Just Plain Foolish

Just a chance for an old-fashioned, simple storyteller to say what needs to be said.

Wednesday, August 09, 2006

I do not walk alone

This morning, I woke up sleepy and grumpy. This is not unusual - I am so not a morning person that when I waited tables, my boss considered taking me off lunches, even. Somehow, I made it with my husband to the Metro station and even remembered to get a bus transfer (I really wish they'd allow me to get those at my destination station, when I'm at least a little bit awake. If I'm awake enough to remember to get one when I head out, I'm more likely to want to walk that last bit.) I got one of the free papers they hand out in the stations and settled into the seat across from my husband. We talked a little, until I changed trains, and then I scanned the paper, though I could hardly tell you what I read - lots of stuff that registered as more of the same stupid stuff.

As I got off the train, I thought about that bus transfer, and even walked to the bus stop, but then I thought about coffee - If I walk, I could pick up a coffee from the deli... So, of course, I walked down the side of a very busy 8-lane road in the direction of my office (there's a slightly safer way, but it's not in the direction of the bus stop.) As I walked, my current crochet project, a bright shawl in rainbow thread mixed with red thread, came out. I walked and croched, keeping an eye about me, but somehow more in tune with the flashing steel hook, the pull of the thread through my fingers, the rainbow dangling from my hands, and I was briefly transported in time.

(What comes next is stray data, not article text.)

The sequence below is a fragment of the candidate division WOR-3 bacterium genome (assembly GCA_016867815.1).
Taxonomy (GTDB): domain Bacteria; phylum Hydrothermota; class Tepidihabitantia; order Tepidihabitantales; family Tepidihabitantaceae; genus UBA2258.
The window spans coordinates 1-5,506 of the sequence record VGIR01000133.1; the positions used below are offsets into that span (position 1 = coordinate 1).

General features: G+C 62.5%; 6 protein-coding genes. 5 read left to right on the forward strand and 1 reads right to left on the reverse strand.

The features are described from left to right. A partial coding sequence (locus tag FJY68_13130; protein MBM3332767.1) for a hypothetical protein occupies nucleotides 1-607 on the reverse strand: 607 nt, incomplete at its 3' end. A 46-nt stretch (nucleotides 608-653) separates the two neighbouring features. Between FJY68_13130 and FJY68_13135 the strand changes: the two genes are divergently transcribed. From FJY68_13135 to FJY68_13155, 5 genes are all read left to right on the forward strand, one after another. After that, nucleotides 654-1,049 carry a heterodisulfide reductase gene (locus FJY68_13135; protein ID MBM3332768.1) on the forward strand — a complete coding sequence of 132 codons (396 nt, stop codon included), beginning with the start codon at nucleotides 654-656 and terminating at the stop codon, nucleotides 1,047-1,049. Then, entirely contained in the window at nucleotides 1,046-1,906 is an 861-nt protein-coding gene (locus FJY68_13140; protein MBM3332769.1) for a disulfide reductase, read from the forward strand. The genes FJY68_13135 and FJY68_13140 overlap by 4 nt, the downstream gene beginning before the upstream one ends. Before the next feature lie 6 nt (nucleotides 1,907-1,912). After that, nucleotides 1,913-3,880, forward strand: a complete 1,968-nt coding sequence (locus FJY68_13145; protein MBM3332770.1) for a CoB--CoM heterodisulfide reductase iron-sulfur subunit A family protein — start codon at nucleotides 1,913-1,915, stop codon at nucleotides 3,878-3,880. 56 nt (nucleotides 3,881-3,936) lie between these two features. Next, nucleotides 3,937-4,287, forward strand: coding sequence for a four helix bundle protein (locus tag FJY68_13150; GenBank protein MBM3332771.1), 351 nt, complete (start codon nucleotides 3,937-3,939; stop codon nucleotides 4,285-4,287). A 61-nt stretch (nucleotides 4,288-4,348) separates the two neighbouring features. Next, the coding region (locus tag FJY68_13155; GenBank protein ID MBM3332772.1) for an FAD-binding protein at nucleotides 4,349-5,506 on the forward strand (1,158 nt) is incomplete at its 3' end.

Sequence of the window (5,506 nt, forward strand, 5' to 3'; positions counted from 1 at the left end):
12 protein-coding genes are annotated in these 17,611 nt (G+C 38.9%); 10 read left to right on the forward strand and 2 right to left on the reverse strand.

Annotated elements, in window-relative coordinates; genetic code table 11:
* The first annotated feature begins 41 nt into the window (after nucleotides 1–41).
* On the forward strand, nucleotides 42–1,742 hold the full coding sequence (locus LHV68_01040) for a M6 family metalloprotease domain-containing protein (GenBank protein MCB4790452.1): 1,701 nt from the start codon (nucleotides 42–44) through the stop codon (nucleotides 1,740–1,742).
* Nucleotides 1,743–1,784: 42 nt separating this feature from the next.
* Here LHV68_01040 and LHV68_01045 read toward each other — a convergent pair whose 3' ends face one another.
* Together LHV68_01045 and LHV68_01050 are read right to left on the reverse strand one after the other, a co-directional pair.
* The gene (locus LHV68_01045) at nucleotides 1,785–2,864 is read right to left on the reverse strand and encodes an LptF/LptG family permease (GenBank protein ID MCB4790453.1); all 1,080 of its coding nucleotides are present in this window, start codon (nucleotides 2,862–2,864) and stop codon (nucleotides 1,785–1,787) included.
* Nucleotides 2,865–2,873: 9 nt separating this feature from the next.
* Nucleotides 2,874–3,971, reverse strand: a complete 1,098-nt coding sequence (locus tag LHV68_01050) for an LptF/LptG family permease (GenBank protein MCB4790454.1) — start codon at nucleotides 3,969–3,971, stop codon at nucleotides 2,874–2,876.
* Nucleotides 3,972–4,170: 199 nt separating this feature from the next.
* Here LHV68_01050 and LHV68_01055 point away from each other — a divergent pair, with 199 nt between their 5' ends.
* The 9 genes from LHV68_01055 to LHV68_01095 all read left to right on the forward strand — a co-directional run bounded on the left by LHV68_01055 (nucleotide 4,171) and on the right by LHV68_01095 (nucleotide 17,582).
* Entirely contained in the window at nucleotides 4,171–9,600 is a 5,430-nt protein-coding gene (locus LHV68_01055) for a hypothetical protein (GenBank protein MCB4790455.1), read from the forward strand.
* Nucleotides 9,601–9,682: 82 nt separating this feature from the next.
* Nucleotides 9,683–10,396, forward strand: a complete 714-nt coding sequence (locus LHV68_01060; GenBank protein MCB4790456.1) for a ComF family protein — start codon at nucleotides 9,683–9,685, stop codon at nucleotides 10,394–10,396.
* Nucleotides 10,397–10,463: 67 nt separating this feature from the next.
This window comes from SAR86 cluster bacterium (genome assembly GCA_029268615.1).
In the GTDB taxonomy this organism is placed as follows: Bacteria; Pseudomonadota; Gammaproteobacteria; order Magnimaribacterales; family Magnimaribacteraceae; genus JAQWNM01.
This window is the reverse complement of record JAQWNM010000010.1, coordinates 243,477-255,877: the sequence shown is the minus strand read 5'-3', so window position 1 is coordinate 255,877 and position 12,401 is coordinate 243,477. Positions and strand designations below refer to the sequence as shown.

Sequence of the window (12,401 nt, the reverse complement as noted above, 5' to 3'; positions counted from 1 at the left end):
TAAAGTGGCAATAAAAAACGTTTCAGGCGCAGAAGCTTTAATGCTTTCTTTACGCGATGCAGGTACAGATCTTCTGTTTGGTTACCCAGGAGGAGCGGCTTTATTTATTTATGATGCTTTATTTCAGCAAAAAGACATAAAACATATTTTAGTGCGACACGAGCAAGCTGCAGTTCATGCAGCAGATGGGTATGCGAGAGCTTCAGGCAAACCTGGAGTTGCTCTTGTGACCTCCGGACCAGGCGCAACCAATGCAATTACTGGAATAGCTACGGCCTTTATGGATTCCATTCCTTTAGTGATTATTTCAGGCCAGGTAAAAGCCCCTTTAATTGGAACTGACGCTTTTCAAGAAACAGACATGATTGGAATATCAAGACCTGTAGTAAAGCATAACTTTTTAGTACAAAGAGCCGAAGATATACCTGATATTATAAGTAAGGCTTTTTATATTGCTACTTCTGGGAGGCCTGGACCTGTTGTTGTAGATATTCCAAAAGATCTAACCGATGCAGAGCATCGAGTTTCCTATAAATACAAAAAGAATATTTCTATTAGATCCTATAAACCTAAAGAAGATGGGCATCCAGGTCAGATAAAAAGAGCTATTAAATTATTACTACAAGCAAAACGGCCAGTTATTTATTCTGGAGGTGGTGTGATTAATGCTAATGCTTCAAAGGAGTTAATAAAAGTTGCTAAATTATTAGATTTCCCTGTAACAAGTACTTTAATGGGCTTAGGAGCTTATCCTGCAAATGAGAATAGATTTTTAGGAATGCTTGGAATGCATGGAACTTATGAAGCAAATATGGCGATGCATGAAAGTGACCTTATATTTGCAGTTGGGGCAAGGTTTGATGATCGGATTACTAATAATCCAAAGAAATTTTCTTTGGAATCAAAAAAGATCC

Suddenly, as I walked and croched, part of me was a girl, sitting carefully in the sitting room of the Shell Lady. It was a term of endearment, one she loved, that referrered to the decor of that sitting room, filled with shells, coral, wooden carvings of fish, and the centerpiece: a giant conch shell that we could listen to the ocean in. She was still in the hills, but her son and his wife lived in Florida, and sent her shells and other beachcombings from their weekends. Sometimes she travelled out to see them, but didn't want to be too long away from the hills and her home. Every seat had crocheted cushions, doilies, and other embellishments. Her hands were soft, wrinkled, beautiful, and competent. I would watch the steel or aluminum hook moving skillfully through whatever she was creating, with never a pattern in evidence, and wish to myself that my hands would have that skill and beauty when I became a woman.

Oh, the Shell Lady wasn't the only woman with beautiful hands I knew. One could grow anything with her hands. She'd take my dad and me through her garden, pointing to the various plants growing there, letting us know what wanted rain and what wanted dry - which needed sun and which needed shade, sometimes stopping to tell a ladybug how happy she was to have the ladybug in her garden, sometimes picking up a bit a soil to feel. Another would crochet with colorful acrylic yarns, making bookmarks, doll clothes - some for me and some for her own dolls, flowers, and then, she'd change to needlepoint in plastic canvas. Her room was a riot of color in every shade of Red Heart yarn sold at the 5 and Dime. Another was my mother, who between going off to the clinic to work with Dad, helping other people, would teach me to put up what we grew in our own garden. And so many more...

As I walked peacefully by the side of the rush of traffic, I realized they were all with me, these women who shaped their worlds with their hands. They had shown me a way to shape the bit of the world that I could hold, even if only a bit of plastic canvas and acrylic yarn or a bit of heavy clay earth.

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